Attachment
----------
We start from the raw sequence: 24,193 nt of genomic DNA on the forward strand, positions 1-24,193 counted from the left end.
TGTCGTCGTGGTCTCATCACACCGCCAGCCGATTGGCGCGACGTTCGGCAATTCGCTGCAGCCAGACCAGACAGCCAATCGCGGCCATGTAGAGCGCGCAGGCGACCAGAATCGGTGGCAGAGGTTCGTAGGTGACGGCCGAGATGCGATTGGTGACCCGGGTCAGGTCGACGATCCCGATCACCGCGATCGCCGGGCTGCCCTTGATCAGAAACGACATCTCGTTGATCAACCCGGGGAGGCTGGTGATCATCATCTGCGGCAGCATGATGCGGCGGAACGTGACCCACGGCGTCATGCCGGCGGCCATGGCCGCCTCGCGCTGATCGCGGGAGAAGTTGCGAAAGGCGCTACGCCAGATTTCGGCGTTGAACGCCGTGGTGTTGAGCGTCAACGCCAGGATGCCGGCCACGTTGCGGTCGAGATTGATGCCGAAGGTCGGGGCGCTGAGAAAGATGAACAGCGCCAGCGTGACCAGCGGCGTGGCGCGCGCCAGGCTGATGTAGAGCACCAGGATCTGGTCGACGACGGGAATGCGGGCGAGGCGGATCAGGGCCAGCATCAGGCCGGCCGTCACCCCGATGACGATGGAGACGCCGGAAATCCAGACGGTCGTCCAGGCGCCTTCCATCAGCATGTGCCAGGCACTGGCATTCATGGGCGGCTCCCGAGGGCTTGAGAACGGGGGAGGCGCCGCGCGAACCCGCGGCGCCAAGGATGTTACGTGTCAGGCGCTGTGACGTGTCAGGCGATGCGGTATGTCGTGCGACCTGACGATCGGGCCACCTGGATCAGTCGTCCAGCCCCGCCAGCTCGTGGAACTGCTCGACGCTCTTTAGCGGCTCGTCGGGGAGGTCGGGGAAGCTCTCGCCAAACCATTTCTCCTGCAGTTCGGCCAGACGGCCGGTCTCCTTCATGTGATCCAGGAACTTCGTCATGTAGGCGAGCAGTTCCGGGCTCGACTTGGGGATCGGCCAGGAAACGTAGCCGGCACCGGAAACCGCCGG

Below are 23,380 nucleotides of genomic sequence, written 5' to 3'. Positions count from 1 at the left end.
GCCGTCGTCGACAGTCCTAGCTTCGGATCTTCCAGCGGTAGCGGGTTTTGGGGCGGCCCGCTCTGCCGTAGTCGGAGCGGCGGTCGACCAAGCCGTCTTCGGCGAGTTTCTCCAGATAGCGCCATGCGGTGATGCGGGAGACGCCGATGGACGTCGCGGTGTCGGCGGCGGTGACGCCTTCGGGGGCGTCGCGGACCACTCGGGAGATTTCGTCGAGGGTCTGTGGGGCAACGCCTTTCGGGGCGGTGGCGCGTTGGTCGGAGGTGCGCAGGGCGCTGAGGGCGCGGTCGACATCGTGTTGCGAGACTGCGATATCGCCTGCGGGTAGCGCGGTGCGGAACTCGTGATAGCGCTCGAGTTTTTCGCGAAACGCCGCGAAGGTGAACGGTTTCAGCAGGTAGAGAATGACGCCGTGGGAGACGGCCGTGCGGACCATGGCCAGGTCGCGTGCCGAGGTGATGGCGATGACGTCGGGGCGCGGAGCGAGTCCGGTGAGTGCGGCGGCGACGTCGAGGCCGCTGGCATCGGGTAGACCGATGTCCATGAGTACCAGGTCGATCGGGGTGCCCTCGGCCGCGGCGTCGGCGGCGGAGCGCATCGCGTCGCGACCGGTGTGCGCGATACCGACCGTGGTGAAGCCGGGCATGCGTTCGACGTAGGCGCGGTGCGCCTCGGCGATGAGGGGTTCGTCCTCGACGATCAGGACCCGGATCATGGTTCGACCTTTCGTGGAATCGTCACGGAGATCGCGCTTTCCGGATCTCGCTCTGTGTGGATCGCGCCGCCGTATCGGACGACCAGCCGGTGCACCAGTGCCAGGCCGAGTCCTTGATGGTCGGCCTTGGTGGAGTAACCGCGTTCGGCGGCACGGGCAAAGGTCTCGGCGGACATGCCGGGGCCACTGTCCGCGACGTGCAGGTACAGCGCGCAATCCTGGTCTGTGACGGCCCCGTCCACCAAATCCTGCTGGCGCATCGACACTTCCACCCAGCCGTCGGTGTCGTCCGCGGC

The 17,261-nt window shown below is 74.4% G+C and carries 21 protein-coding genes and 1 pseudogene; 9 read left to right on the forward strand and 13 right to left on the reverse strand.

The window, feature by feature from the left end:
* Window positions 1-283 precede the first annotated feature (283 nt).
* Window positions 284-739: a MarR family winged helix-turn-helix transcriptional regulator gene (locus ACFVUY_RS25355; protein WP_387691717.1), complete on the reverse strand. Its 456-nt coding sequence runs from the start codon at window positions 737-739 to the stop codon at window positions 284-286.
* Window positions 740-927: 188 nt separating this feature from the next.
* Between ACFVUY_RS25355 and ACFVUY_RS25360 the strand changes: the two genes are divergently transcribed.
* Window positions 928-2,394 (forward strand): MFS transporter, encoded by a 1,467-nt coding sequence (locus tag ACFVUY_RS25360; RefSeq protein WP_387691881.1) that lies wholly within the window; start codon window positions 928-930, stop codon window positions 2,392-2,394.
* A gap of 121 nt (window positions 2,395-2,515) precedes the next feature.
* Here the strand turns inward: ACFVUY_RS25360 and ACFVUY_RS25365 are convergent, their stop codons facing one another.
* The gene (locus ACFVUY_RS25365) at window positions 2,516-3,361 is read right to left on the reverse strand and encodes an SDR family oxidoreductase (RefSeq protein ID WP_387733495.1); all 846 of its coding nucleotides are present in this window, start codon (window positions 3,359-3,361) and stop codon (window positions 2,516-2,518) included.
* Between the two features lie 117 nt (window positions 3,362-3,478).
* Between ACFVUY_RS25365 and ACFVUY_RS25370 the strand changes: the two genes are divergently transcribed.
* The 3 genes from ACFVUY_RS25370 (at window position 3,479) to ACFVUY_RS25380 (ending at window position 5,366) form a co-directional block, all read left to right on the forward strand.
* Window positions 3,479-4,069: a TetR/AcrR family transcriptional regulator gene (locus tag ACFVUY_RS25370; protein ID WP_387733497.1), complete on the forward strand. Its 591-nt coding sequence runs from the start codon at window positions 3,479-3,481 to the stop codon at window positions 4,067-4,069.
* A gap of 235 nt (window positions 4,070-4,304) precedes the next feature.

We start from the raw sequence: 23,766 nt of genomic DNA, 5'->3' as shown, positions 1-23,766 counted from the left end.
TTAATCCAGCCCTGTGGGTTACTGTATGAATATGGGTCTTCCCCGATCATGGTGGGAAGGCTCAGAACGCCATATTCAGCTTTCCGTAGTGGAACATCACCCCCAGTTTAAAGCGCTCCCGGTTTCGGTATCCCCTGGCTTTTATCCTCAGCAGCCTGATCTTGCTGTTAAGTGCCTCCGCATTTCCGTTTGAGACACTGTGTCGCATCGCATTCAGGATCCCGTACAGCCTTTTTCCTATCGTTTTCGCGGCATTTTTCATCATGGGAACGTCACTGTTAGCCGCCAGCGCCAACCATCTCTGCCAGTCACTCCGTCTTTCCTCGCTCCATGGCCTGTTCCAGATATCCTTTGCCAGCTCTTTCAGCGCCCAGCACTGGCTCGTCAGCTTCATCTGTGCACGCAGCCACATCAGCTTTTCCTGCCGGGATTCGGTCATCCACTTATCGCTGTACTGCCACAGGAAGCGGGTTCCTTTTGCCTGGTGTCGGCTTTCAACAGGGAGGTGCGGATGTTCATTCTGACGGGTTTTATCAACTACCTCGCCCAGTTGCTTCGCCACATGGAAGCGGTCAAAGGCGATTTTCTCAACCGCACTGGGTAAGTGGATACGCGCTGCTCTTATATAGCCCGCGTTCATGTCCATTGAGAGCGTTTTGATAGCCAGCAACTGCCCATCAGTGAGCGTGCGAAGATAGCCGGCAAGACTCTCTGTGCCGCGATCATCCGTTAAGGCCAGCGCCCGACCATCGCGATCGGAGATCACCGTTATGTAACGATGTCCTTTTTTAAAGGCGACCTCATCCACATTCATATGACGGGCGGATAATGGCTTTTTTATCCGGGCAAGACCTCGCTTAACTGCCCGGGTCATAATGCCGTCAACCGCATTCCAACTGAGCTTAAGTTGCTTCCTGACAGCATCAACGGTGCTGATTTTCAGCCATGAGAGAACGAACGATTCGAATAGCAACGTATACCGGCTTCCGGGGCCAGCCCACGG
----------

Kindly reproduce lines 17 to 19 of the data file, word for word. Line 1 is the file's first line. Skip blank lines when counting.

* The 3 genes from ACFVUY_RS25370 (at window position 3,479) to ACFVUY_RS25380 (ending at window position 5,366) form a co-directional block, all read left to right on the forward strand.
* Window positions 3,479-4,069: a TetR/AcrR family transcriptional regulator gene (locus tag ACFVUY_RS25370; protein ID WP_387733497.1), complete on the forward strand. Its 591-nt coding sequence runs from the start codon at window positions 3,479-3,481 to the stop codon at window positions 4,067-4,069.
* A gap of 235 nt (window positions 4,070-4,304) precedes the next feature.